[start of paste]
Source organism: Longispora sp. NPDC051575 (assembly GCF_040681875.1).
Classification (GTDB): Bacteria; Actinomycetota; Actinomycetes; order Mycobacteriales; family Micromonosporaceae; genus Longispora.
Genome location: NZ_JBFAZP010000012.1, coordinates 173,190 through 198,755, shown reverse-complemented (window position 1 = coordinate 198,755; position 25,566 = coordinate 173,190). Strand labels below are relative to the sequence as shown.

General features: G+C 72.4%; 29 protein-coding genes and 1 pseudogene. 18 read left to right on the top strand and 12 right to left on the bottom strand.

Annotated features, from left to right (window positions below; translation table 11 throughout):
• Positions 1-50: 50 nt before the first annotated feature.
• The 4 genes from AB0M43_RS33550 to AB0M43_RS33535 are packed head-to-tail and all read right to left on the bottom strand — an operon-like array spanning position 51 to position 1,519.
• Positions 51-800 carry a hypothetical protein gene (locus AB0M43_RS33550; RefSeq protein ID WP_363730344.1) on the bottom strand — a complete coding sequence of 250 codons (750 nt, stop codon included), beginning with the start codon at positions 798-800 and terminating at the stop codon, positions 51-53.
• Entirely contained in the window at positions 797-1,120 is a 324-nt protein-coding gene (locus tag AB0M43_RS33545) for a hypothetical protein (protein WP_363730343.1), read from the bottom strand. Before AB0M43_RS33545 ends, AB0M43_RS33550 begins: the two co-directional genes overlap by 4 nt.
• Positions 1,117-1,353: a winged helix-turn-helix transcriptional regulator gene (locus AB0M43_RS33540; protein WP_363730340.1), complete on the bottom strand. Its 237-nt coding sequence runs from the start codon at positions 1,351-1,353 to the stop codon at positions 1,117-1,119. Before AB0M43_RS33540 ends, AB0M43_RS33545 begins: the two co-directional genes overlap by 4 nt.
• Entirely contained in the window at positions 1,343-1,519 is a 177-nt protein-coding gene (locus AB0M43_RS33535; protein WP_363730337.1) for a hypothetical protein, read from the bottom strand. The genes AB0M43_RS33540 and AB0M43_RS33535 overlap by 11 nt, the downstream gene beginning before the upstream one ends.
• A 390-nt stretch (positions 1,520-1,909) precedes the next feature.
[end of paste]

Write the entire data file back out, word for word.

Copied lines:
Source organism: Longispora sp. NPDC051575 (assembly GCF_040681875.1).
Classification (GTDB): Bacteria; Actinomycetota; Actinomycetes; order Mycobacteriales; family Micromonosporaceae; genus Longispora.
Genome location: NZ_JBFAZP010000012.1, coordinates 173,190 through 198,755, shown reverse-complemented (window position 1 = coordinate 198,755; position 25,566 = coordinate 173,190). Strand labels below are relative to the sequence as shown.

General features: G+C 72.4%; 29 protein-coding genes and 1 pseudogene. 18 read left to right on the top strand and 12 right to left on the bottom strand.

Annotated features, from left to right (window positions below; translation table 11 throughout):
• Positions 1-50: 50 nt before the first annotated feature.
• The 4 genes from AB0M43_RS33550 to AB0M43_RS33535 are packed head-to-tail and all read right to left on the bottom strand — an operon-like array spanning position 51 to position 1,519.
• Positions 51-800 carry a hypothetical protein gene (locus AB0M43_RS33550; RefSeq protein ID WP_363730344.1) on the bottom strand — a complete coding sequence of 250 codons (750 nt, stop codon included), beginning with the start codon at positions 798-800 and terminating at the stop codon, positions 51-53.
• Entirely contained in the window at positions 797-1,120 is a 324-nt protein-coding gene (locus tag AB0M43_RS33545) for a hypothetical protein (protein WP_363730343.1), read from the bottom strand. Before AB0M43_RS33545 ends, AB0M43_RS33550 begins: the two co-directional genes overlap by 4 nt.
• Positions 1,117-1,353: a winged helix-turn-helix transcriptional regulator gene (locus AB0M43_RS33540; protein WP_363730340.1), complete on the bottom strand. Its 237-nt coding sequence runs from the start codon at positions 1,351-1,353 to the stop codon at positions 1,117-1,119. Before AB0M43_RS33540 ends, AB0M43_RS33545 begins: the two co-directional genes overlap by 4 nt.
• Entirely contained in the window at positions 1,343-1,519 is a 177-nt protein-coding gene (locus AB0M43_RS33535; protein WP_363730337.1) for a hypothetical protein, read from the bottom strand. The genes AB0M43_RS33540 and AB0M43_RS33535 overlap by 11 nt, the downstream gene beginning before the upstream one ends.
• A 390-nt stretch (positions 1,520-1,909) precedes the next feature.